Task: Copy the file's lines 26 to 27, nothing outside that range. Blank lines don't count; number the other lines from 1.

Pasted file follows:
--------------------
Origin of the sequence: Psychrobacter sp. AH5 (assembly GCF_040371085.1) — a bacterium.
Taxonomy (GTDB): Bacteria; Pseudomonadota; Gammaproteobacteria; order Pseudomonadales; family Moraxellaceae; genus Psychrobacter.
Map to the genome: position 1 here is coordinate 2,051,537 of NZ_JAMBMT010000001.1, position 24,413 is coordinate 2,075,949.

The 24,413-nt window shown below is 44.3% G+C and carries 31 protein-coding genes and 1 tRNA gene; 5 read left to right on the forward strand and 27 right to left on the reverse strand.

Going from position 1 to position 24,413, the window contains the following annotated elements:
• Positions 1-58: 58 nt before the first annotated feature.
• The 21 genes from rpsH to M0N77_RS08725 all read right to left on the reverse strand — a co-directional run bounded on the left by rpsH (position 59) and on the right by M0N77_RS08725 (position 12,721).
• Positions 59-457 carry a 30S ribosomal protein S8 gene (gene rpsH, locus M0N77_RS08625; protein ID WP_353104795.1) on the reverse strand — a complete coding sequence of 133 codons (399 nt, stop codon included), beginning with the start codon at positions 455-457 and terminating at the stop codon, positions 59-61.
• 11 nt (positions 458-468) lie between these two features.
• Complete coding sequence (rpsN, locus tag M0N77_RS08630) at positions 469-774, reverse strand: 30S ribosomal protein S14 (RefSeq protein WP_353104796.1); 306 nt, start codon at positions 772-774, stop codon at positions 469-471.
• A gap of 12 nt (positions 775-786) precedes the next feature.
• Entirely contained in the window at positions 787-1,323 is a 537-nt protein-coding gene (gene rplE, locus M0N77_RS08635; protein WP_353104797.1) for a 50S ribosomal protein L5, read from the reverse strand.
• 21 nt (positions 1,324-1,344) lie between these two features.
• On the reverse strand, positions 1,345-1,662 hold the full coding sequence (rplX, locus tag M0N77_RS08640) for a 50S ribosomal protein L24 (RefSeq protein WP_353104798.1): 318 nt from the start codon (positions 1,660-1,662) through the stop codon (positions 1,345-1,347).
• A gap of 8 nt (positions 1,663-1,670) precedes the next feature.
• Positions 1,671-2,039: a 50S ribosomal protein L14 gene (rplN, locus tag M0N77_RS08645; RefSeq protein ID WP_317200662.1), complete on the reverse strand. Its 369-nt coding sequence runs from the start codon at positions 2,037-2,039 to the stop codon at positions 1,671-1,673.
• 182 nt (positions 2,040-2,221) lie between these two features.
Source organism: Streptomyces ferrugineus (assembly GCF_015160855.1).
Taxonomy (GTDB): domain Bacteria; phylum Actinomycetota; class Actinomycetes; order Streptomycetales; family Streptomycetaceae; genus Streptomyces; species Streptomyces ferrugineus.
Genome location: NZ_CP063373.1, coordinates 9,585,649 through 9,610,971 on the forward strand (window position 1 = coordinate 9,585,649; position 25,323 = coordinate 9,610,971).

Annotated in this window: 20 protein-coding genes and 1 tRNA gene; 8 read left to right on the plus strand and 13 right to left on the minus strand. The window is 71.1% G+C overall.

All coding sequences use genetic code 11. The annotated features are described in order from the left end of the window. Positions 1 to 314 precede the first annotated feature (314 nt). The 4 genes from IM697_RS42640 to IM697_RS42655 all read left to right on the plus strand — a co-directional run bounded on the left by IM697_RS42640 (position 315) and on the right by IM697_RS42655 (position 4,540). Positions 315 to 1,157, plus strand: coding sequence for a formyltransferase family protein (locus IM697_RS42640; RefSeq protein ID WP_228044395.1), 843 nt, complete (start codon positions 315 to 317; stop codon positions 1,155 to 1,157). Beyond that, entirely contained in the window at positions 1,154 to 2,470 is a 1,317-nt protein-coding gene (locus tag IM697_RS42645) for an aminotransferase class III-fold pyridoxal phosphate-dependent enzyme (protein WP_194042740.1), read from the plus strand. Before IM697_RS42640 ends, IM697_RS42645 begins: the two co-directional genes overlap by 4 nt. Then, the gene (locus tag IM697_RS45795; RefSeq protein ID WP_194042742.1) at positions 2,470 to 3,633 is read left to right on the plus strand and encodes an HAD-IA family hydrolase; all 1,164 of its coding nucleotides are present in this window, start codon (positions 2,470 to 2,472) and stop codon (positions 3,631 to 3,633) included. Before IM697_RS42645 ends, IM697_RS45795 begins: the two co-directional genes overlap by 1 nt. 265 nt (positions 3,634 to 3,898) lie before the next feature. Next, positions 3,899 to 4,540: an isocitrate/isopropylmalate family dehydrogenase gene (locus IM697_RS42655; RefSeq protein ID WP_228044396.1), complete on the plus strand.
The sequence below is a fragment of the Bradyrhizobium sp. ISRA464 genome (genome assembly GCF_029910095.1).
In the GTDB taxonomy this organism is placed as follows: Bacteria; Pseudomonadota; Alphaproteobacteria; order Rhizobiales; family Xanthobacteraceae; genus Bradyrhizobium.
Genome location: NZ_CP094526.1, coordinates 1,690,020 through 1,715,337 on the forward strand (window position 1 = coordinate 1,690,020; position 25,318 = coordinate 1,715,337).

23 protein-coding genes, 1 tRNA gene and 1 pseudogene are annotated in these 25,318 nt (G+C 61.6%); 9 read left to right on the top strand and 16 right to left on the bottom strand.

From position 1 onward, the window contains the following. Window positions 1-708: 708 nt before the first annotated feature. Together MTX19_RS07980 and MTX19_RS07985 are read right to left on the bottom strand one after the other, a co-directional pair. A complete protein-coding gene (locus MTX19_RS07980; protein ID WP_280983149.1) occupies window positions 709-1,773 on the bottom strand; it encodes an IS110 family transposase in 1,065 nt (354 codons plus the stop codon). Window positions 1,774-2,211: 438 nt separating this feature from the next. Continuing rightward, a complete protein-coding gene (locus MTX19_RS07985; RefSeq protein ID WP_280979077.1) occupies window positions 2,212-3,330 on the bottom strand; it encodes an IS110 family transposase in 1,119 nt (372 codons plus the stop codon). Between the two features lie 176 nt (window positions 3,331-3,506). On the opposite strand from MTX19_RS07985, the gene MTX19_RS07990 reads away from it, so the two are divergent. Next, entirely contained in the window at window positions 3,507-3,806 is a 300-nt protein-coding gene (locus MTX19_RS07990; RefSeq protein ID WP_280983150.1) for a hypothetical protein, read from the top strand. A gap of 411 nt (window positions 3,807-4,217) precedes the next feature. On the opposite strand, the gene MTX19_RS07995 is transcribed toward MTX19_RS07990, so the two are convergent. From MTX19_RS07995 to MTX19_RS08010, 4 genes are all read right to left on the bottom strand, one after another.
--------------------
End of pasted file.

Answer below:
23 protein-coding genes, 1 tRNA gene and 1 pseudogene are annotated in these 25,318 nt (G+C 61.6%); 9 read left to right on the top strand and 16 right to left on the bottom strand.

From position 1 onward, the window contains the following. Window positions 1-708: 708 nt before the first annotated feature. Together MTX19_RS07980 and MTX19_RS07985 are read right to left on the bottom strand one after the other, a co-directional pair. A complete protein-coding gene (locus MTX19_RS07980; protein ID WP_280983149.1) occupies window positions 709-1,773 on the bottom strand; it encodes an IS110 family transposase in 1,065 nt (354 codons plus the stop codon). Window positions 1,774-2,211: 438 nt separating this feature from the next. Continuing rightward, a complete protein-coding gene (locus MTX19_RS07985; RefSeq protein ID WP_280979077.1) occupies window positions 2,212-3,330 on the bottom strand; it encodes an IS110 family transposase in 1,119 nt (372 codons plus the stop codon). Between the two features lie 176 nt (window positions 3,331-3,506). On the opposite strand from MTX19_RS07985, the gene MTX19_RS07990 reads away from it, so the two are divergent. Next, entirely contained in the window at window positions 3,507-3,806 is a 300-nt protein-coding gene (locus MTX19_RS07990; RefSeq protein ID WP_280983150.1) for a hypothetical protein, read from the top strand. A gap of 411 nt (window positions 3,807-4,217) precedes the next feature. On the opposite strand, the gene MTX19_RS07995 is transcribed toward MTX19_RS07990, so the two are convergent. From MTX19_RS07995 to MTX19_RS08010, 4 genes are all read right to left on the bottom strand, one after another.